On my trip home, I pulled off of Cooks Landing Road not far from The Whip for a hike along the Lines Tract Off-Road Bicycle Trail in the Lake Talquin State Forest managed by the Florida Forest Service. From the small parking lot with a picnic area and toilet, one can hike or bike through the forest on the Talquin Loop Trail (6 miles) and Longleaf Loop Trail (4.5 miles). There is an honor system $2 fee per visitor.
I enjoyed my little day trip today so much that I have already invited a friend to come and join me repeat it in a few weeks. Learning a lesson from today, I will be sure to bring my camera bag with me for that trip. Smartphone cameras may be good enough for many people, but I always find them to be inadequate and regret not having my real camera.
Shady Gulch Trestle (c. 1895–1905) carrying railroad tracks originally part of Southern Pacific Railroad over Shady Gulch and what was Eben Bennett's toll road, but used today by the Santa Cruz, Big Trees and Pacific Railway.
State Route 9, Santa Cruz, California: 27 November 2015
part of the Santa Cruz album
While visiting Santa Cruz during my family Thanksgiving in 2015, we stayed about seven miles north at Smithwoods RV Park on State Route 9 in Felton, California. Nestled in the woods adjacent to Henry Cowell Redwoods State Park, this was an ideal location. The twenty-minute trip from Santa Cruz to Felton is a beautiful one, as the winding two-lane State Route 9 traverses a hilly and forested terrain with several vistas.
I would have several opportunities to travel up and down State Road 9 during my visit. I was too busy navigating on the first trip up to Smithwoods to be taking photographs, but I did spot a wooden railroad trestle that I knew I wanted to capture when driving back to the city shortly thereafter. The photograph above is the result — an imperfect but surprisingly decent image with some well-placed motion blur, shot from the back passenger window as we drove south.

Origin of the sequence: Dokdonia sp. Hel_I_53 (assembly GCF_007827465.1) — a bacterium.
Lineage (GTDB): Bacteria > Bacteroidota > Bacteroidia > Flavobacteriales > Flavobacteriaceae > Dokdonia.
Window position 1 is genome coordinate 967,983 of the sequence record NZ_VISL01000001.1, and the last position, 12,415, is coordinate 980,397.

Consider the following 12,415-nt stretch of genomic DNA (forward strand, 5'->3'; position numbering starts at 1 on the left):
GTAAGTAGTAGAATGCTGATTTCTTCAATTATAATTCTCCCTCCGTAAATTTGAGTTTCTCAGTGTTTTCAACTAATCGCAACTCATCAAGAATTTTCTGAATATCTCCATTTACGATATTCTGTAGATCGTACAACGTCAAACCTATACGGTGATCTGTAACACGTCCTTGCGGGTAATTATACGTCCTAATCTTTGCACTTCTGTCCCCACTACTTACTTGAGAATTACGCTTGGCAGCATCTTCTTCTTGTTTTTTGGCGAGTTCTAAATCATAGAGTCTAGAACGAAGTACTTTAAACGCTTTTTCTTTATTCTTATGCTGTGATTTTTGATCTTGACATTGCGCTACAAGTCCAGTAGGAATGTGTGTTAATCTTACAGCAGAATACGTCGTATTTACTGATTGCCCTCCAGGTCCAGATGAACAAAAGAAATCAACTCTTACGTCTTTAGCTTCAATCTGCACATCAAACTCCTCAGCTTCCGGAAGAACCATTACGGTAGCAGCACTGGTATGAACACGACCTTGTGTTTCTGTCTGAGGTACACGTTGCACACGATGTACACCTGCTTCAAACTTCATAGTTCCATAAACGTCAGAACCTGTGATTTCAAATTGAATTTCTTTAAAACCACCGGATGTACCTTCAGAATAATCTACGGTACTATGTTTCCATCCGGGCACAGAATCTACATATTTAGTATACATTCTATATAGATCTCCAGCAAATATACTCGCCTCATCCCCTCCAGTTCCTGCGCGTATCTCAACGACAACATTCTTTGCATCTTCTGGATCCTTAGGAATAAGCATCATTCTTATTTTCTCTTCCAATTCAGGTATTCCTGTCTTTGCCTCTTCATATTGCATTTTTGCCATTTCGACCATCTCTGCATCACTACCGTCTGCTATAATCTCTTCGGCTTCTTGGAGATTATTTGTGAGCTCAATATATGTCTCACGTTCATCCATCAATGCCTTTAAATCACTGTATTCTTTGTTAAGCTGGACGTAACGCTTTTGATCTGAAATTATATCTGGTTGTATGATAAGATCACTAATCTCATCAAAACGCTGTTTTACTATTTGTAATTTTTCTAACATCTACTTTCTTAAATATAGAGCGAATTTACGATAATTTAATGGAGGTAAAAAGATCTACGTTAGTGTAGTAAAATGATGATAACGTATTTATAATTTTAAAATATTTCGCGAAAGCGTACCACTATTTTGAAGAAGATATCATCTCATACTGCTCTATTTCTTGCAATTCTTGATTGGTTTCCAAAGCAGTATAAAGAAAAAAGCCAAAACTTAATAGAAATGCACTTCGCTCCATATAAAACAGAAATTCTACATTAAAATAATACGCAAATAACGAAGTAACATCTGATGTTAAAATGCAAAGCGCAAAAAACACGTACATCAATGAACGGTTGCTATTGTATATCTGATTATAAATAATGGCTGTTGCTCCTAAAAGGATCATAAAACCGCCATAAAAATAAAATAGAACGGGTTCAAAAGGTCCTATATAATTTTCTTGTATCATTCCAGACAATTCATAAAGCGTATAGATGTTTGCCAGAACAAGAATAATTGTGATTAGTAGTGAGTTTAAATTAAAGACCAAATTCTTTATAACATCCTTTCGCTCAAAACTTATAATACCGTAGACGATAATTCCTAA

We were not travelling very fast but the trestle passed quickly nonetheless. I did manage to pivot aft and shoot one additional frame six seconds after the first. Most surprisingly, I somehow managed to get the trestle (mostly) in focus. I think that the blur of the plants on the roadside cliff to the left make it look as if we are going to warp.
Thanks to the informative Santa Cruz Trains website by Derek R. Whaley, I was able to pinpoint and identify the structure as the Shady Gulch Trestle (c. 1895–1905) and learn a few things about its history.
An original trestle and railroad bridge was "built around 1875 by the Santa Cruz and Felton Railroad to cross a small ravine." This location was proximate to the California Powder Works manufacturing facility as well as a Rincon paper mill. The original trestle was also built over Eben Bennett's toll road, an early route from Santa Cruz to Felton.
Around the turn of the twentieth century, "the bridge was replaced with a broad-gauged trestle that appeared amazingly similar in style to the earlier trestle." It remains in service today, although crossings are far less frequent than in the past. Santa Cruz, Big Trees and Pacific Railway, offering seasonal round-trip service between Felton and the Santa Cruz Beach Boardwalk, is one example of a train that crosses the Shady Gulch Trestle.
In addition to Whaley's page, I found an awesome 2014 photograph by Elrond Lawrence of the trestle with a train on it and four photographs at Blackstone Falls Rail Photos — one from 1937 including a train and three trestle-only from 2003.
There was one last opportunity for me to photograph the trestle on the final day of my visit. As before, I would have to make due with another in-motion attempt, this time with some forethought. Approaching the trestle from the south, I would only have a few seconds to compose, focus and take the picture.
I readied myself just before we rounded the last corner and the trestle came into view. Considering that I was in the backseat of a moving vehicle and shooting through a windshield, I think that it came out fairly well. However, the next time I find myself in the area, I do hope to have a chance to stop and get a close up and stationary look at the Shady Gulch Trestle.